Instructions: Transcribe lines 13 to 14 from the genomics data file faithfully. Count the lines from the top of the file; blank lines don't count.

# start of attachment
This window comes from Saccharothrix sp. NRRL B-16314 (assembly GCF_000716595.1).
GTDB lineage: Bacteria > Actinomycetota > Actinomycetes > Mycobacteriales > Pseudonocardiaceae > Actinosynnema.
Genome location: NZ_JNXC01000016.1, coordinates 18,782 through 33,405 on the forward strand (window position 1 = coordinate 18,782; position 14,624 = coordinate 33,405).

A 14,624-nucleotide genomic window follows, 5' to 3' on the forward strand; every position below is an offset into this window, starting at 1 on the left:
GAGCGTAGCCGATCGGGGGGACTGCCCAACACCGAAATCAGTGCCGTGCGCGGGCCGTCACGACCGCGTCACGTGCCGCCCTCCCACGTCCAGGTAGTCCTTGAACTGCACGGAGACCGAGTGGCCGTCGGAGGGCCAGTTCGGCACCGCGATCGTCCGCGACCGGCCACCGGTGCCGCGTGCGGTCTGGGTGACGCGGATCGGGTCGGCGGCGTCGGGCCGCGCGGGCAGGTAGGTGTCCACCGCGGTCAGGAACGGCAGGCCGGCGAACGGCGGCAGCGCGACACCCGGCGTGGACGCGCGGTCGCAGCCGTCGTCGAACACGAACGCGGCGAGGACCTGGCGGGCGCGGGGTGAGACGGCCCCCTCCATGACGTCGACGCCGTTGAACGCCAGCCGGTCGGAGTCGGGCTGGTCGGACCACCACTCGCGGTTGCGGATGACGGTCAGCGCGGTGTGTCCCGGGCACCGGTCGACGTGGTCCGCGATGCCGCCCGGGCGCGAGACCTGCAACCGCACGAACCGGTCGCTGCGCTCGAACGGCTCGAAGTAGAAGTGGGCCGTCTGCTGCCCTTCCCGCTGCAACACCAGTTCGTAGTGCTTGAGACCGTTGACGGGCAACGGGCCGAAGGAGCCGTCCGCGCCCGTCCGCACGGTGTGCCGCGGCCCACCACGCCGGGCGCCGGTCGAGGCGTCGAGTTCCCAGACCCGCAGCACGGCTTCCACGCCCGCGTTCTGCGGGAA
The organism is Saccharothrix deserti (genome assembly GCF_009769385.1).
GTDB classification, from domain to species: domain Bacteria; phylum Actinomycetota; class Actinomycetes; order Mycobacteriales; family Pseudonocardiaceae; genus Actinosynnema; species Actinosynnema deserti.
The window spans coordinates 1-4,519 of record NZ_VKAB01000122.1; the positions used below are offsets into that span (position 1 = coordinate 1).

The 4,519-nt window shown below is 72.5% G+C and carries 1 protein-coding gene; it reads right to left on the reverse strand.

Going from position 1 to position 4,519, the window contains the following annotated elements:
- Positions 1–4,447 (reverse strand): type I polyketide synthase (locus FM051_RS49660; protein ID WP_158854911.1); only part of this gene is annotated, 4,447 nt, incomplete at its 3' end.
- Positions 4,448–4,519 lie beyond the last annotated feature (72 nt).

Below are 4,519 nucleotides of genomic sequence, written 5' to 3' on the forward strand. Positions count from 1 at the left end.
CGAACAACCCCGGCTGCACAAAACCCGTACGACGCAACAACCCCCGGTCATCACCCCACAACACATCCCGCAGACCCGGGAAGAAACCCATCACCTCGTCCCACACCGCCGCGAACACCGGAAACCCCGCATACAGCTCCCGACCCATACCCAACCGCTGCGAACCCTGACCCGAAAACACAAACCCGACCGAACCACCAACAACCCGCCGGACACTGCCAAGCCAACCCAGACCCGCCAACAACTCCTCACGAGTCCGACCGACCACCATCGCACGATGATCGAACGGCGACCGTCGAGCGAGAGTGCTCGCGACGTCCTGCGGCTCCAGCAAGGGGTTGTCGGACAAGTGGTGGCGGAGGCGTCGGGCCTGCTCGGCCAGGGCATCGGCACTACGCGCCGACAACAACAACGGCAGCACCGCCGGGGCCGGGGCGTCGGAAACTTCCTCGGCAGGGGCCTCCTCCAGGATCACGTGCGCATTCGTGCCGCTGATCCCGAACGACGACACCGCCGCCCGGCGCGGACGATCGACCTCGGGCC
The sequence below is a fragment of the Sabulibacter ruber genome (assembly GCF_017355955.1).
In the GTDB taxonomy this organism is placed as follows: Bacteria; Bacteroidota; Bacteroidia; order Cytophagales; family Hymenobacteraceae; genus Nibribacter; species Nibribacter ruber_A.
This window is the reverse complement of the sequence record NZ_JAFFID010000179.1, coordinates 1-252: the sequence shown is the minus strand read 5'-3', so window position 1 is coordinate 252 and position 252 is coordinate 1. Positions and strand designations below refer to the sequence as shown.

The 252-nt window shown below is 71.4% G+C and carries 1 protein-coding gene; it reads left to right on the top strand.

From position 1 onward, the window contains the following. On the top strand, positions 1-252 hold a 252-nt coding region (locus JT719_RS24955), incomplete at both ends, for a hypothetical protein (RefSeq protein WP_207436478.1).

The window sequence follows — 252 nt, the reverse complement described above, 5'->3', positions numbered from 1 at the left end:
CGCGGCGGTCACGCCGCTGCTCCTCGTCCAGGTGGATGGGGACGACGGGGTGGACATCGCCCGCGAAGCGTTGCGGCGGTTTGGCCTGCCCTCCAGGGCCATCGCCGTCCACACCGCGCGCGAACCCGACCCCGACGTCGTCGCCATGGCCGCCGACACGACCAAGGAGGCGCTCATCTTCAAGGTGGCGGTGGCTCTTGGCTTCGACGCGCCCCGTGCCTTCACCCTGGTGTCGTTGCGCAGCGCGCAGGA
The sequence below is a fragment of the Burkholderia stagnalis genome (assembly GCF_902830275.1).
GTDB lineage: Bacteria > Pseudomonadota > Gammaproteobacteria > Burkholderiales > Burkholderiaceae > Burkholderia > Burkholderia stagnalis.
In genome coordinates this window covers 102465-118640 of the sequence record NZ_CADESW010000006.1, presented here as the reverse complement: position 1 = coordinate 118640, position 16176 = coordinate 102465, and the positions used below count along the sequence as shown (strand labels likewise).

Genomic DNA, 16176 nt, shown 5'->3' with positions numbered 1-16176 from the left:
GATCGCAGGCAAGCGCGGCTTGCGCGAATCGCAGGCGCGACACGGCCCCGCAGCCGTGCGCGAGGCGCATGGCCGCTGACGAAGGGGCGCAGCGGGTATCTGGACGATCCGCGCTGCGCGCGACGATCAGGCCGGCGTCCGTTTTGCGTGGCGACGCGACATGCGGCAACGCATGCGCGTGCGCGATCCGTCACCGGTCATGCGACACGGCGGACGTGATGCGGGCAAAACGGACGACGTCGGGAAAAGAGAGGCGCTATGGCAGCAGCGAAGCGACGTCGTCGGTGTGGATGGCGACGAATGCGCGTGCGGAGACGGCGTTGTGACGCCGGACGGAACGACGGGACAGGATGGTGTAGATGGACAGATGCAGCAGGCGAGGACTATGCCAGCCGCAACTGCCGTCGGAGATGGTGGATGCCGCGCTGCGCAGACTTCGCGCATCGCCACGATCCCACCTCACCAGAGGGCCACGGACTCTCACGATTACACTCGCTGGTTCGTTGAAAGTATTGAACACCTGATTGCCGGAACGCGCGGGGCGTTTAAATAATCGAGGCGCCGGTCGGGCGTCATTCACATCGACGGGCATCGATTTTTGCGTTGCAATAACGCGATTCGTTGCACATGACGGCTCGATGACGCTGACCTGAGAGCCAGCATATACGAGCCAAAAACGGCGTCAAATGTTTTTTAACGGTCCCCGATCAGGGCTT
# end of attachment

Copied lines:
Below are 4,519 nucleotides of genomic sequence, written 5' to 3' on the forward strand. Positions count from 1 at the left end.
CGAACAACCCCGGCTGCACAAAACCCGTACGACGCAACAACCCCCGGTCATCACCCCACAACACATCCCGCAGACCCGGGAAGAAACCCATCACCTCGTCCCACACCGCCGCGAACACCGGAAACCCCGCATACAGCTCCCGACCCATACCCAACCGCTGCGAACCCTGACCCGAAAACACAAACCCGACCGAACCACCAACAACCCGCCGGACACTGCCAAGCCAACCCAGACCCGCCAACAACTCCTCACGAGTCCGACCGACCACCATCGCACGATGATCGAACGGCGACCGTCGAGCGAGAGTGCTCGCGACGTCCTGCGGCTCCAGCAAGGGGTTGTCGGACAAGTGGTGGCGGAGGCGTCGGGCCTGCTCGGCCAGGGCATCGGCACTACGCGCCGACAACAACAACGGCAGCACCGCCGGGGCCGGGGCGTCGGAAACTTCCTCGGCAGGGGCCTCCTCCAGGATCACGTGCGCATTCGTGCCGCTGATCCCGAACGACGACACCGCCGCCCGGCGCGGACGATCGACCTCGGGCC